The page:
You will always see the occasional volatile outburst from players, no matter what level of soccer they play. Right from junior amateur to professional, sometimes from players known for this type of behaviour and even from those whom you would never expect.
In this article, two scenarios are outlined with methods of managing this kind of response or personality. Tempers can flare even in younger players when hard challenges or late tackles are made and a referee or linesman making a bad decision can cause extreme irritation and tantrums.
Do your best as a football coach to put a stop to this type of reaction. Ensure your players are aware that they could cause a yellow or even red card from the referee. During pre-match talks, remind the team that rough challenges will occur and occasionally an official will make an error of judgement. Instruct your team never to get into an argument with the referee or try to get revenge for a harsh or unjust tackle.
It’s not just on the side lines that emotions are highly charged but all players need to stay calm and composed with their concentration firmly on the match. They should be aware of what’s happening on the pitch not engaging in fiery reactions as this could result in giving the opposition an advantage. Take for example a situation where the referee gives a dubious free kick to the other side. The opposition has played the ball and are now on the attack whilst your team are still arguing with the official.
Full concentration is important during a match. Get this point across to the team by recounting a scenario from a recent top-flight game and the response from the players, whether bad or good.
Hopefully, your pre-match talk with the team will lessen the likelihood of hot-tempered outbursts occurring. Sometimes though you will need to keep a check to ensure a situation isn’t escalating on the field. Keep an eye out for players tackling after the ball has been played, jostling or pushing, heated words or any other inappropriate behaviour. Use your judgement on how severe the situation is likely to develop.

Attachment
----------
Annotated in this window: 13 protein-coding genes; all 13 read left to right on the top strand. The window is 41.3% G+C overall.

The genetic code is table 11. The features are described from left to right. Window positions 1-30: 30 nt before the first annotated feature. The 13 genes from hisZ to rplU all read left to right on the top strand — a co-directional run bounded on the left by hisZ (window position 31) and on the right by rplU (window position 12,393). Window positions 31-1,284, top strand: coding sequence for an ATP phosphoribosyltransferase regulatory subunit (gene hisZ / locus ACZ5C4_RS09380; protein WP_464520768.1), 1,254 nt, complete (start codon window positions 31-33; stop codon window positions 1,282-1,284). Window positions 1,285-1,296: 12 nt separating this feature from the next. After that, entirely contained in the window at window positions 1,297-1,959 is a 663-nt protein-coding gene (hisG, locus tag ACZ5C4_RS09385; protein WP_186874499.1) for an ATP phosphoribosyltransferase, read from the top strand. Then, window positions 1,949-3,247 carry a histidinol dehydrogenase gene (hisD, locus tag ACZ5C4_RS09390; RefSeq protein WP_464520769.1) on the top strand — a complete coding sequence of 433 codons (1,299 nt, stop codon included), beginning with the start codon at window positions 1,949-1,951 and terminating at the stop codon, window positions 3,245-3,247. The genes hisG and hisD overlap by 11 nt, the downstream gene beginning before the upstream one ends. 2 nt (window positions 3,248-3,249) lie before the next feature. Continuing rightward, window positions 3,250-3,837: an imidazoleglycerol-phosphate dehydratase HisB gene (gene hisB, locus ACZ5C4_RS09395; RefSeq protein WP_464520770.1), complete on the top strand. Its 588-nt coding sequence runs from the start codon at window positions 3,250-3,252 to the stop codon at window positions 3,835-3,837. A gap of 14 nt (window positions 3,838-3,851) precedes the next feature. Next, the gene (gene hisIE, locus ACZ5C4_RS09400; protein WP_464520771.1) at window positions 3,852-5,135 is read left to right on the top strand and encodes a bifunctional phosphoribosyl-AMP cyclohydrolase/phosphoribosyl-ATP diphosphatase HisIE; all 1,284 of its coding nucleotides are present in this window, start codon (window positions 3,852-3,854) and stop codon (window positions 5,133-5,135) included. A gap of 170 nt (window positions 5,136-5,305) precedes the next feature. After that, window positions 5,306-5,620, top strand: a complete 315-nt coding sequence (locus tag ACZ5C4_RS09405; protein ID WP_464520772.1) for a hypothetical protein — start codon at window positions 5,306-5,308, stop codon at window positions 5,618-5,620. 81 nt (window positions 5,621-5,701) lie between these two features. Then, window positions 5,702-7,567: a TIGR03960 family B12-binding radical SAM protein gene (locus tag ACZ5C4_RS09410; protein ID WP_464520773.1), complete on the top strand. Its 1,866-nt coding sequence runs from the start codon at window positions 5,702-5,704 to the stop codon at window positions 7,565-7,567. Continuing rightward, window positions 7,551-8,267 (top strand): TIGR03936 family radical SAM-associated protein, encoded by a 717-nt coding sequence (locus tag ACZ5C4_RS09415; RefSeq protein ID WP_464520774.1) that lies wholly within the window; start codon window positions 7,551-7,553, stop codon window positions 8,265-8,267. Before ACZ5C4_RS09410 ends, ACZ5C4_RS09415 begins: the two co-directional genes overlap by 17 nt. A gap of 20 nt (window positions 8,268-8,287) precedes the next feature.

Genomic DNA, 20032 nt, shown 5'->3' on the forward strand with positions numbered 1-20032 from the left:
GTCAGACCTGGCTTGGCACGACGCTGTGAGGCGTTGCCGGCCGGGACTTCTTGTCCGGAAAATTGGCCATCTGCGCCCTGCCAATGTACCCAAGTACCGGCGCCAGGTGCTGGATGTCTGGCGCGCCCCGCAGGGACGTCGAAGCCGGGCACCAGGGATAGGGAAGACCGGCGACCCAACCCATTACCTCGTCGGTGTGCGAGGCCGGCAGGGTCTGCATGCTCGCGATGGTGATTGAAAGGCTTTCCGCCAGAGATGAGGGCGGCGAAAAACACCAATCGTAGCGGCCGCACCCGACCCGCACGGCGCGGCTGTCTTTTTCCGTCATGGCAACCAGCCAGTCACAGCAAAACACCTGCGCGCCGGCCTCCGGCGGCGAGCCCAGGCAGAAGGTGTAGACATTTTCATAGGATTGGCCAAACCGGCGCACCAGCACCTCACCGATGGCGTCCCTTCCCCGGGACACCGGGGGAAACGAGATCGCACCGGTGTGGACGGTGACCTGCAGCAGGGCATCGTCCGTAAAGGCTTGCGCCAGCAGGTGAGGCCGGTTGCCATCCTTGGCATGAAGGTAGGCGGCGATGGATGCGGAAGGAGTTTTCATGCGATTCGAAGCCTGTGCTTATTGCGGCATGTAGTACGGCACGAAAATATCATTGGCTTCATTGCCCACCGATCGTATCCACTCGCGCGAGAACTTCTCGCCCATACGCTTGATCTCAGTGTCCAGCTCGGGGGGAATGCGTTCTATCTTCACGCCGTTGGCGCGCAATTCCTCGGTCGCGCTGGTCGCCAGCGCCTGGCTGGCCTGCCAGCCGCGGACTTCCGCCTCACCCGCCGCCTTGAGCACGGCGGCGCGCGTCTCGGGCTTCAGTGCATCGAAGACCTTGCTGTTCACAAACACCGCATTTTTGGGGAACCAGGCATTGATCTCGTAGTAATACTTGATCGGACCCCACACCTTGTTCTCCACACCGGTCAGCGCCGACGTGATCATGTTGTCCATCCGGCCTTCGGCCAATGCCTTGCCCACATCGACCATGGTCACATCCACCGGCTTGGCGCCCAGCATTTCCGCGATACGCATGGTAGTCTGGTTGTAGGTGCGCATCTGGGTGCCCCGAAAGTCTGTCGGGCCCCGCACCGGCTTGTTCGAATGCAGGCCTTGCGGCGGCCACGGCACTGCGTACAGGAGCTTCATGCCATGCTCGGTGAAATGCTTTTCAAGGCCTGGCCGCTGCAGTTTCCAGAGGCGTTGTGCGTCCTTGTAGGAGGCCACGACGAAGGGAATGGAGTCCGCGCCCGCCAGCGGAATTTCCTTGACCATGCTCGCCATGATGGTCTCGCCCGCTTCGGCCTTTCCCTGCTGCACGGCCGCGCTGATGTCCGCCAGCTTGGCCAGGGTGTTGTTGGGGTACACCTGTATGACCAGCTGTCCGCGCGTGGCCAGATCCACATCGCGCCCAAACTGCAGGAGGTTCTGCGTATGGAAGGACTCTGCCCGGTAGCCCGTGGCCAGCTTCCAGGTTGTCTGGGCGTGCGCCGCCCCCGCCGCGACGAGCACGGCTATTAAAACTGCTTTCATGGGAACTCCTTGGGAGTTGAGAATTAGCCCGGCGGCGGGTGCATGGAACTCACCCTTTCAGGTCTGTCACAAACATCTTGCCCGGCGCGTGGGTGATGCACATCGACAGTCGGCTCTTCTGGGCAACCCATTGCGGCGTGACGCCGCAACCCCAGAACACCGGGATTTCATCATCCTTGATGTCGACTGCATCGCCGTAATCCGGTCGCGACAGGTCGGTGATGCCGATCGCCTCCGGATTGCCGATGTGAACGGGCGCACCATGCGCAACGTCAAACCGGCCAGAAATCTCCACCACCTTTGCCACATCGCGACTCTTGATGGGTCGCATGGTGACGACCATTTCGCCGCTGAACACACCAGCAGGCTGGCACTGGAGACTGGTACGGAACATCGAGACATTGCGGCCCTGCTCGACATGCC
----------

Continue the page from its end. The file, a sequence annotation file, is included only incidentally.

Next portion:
It may be necessary to bring a player off and put a substitute on in his place. This gives the player the chance to calm down, enabling you to discuss the situation and how you would prefer him to deal with it. If you’re using rolling substitutes, it may be possible to put the player back on the pitch once he is composed.
Do you have a player in your squad who is frequently hot tempered, resulting in bookings or a sending off almost weekly from either responding to incidents or actively initiating them? If so, it might be an idea to drop him from the team. This puts the message across clearly that you regard his behaviour unacceptable and that he must think of the team and the effect on them.
It’s crucial to have the all the players on the field with no reductions because of uncontrolled reactions. Discuss these reasons with the offending player and hopefully he will soon show a good improvement.
If however, he shows no change, you may be left with no option than to introduce more severe measures, such as enforcing suspension for a specified number of matches. With any luck, this should have the desired effect and the player will finally realise he must keep calm if he wishes to play for the team.